Monday, January 26, 2009

 

2009 Resolutions for Enterprise Architects

Here are ten resolutions that every participant in enterprise architecture should strive to achieve...



1. Start building an alumni network. In case you haven't been paying attention, Indian outsourcing firms are now the biggest risk. We caught Satyam lying and the employees are bailing leaving your outsourced portfolio exposed. You are aware of how long knowledge transfer takes and therefore the smart option would be keeping in context with all those employees the enterprise was stupid enough to let go off to save you later.

2. Stop being the exception that enforces the rules. Enterprise architecture is not a police force or bearer of standards, CMMi, common message formats, etc. Enterprise architecture is all about enabling the strategic intent of the business and therefore should focus on people over process and innovation over foolish consistency.

3. Start scouting for key talent. How innovative can you be in an outsourced model when folks in India stop being developers in order to become managers in five or so years? Talent is best groomed in a local context.

4. Start preparing for the unexpected. Satyam, Bear Stearns, etc are all examples of companies not preparing for what happens when a key business partner goes out of business? What would you do if you discovered that Documentum DFS was the intellectual property of Insecure Architecture Anonymous who asserted a claim against your enterprise SCO style? Indemnification and agreements are meaningless if the other party no longer exists.

5. Start using social systems yourself, visibly. If you aren't on LinkedIn and networking with your industry peers, then you are an idiot. Think about the benefits of Wachovia employees who networked with their new bosses in advance vs those who didn't.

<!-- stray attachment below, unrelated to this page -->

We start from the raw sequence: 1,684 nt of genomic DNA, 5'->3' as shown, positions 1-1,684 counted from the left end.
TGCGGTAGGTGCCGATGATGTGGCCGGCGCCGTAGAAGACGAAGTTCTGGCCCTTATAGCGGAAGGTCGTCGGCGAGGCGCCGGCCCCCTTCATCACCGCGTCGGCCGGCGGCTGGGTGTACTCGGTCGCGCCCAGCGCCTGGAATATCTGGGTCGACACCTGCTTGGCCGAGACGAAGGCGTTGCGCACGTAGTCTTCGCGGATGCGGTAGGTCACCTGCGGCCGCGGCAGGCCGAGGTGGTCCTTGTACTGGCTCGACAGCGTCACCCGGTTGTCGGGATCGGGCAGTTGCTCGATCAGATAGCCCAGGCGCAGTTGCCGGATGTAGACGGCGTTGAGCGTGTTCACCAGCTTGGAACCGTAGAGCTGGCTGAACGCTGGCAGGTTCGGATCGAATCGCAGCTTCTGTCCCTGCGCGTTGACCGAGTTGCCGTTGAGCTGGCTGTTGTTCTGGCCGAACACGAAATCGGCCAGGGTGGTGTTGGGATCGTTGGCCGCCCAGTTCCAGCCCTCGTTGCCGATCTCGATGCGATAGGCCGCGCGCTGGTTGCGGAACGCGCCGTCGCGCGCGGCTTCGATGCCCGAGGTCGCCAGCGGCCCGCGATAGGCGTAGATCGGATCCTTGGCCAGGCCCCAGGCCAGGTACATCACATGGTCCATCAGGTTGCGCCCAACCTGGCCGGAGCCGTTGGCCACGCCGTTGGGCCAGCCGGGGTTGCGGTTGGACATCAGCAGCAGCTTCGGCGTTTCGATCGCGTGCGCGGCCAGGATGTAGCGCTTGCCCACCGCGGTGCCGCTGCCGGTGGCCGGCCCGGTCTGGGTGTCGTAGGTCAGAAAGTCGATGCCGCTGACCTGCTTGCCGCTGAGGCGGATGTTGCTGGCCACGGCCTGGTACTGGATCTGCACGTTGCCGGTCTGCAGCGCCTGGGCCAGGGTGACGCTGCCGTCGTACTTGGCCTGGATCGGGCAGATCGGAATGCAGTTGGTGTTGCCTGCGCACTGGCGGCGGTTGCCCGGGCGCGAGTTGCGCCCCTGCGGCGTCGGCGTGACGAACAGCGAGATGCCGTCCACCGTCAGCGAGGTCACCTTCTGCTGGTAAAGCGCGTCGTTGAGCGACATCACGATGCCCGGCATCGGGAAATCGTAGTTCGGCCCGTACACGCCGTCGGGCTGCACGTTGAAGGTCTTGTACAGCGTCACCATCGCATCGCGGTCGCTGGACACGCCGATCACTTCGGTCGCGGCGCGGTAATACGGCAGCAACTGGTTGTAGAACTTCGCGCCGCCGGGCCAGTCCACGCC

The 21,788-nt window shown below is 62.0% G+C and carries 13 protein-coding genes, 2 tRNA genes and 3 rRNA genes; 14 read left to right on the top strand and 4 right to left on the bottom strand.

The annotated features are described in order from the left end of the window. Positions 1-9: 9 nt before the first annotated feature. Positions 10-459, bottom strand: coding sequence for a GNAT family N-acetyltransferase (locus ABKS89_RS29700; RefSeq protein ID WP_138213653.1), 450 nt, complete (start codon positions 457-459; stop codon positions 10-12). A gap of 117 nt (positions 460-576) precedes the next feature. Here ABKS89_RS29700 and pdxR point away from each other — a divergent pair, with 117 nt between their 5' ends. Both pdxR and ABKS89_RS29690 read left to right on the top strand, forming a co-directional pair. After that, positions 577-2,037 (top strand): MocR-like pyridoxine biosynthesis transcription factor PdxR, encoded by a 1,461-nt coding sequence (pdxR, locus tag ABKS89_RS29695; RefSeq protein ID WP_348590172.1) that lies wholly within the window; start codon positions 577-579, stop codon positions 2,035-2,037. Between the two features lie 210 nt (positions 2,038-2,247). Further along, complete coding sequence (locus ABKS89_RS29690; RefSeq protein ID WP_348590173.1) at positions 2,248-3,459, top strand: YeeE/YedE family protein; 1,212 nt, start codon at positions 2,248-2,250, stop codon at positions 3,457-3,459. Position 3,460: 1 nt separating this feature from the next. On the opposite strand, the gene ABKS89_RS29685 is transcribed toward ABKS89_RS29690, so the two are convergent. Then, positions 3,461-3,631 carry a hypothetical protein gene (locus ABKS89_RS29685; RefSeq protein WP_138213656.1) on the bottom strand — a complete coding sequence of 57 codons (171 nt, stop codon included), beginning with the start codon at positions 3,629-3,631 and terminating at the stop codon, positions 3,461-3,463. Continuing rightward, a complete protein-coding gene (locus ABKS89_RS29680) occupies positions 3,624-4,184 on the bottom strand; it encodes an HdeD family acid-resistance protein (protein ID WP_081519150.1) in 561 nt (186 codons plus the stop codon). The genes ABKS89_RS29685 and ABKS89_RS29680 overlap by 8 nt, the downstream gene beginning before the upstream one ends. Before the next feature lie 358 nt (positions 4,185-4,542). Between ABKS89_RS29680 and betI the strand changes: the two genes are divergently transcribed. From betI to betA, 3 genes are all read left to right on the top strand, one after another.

6. Start taking security seriously. From one seat, folks will think that regulations are a waste of precious capital while another side will think that we didn't have enough. Which side do you think will win the argument? If you haven't been paying attention to OWASP then you should, as it is at the cornerstone of many regulations such as the next version of Basel, PCI 2.0 and the Unified Compliance Framework.

7. Stop ignoring people and focusing on process. Your savage focus on process will collapse. You need to focus on immediate needs such as financial survival and spending money on things with nebulous payoffs such as ITIL and CMMi are questionable in today's climate.

8. Start offering your vendors a free lunch. Why aren't you demanding more of them? Instead of customizing, why don't you figure out how to generalize your requirements such that they can be leveraged by other organizations and demand that they be included in the next version at contract time. Influence is good. Having a longer-term outlook on the features you need and demanding them at contract time is better.

9. Stop fearing the future; start driving it. Let's face it, if you are looking at Gartner magic quadrants, then you are practicing history and not architecture. At some level, the historical revenue figures of enterprise vendors is important, but driving their roadmaps is more important. If you aren't engaging the vendors and demanding new features and thinking about them as an extension then you aren't doing your job.

10. Discover newer technologies to get experience of in 2009. New technologies may allow you to rationalize away multiple older technologies with one new one. The enterprise needs less products, less vendors and less people governing them and new technologies is the potential opportunity to make this better.




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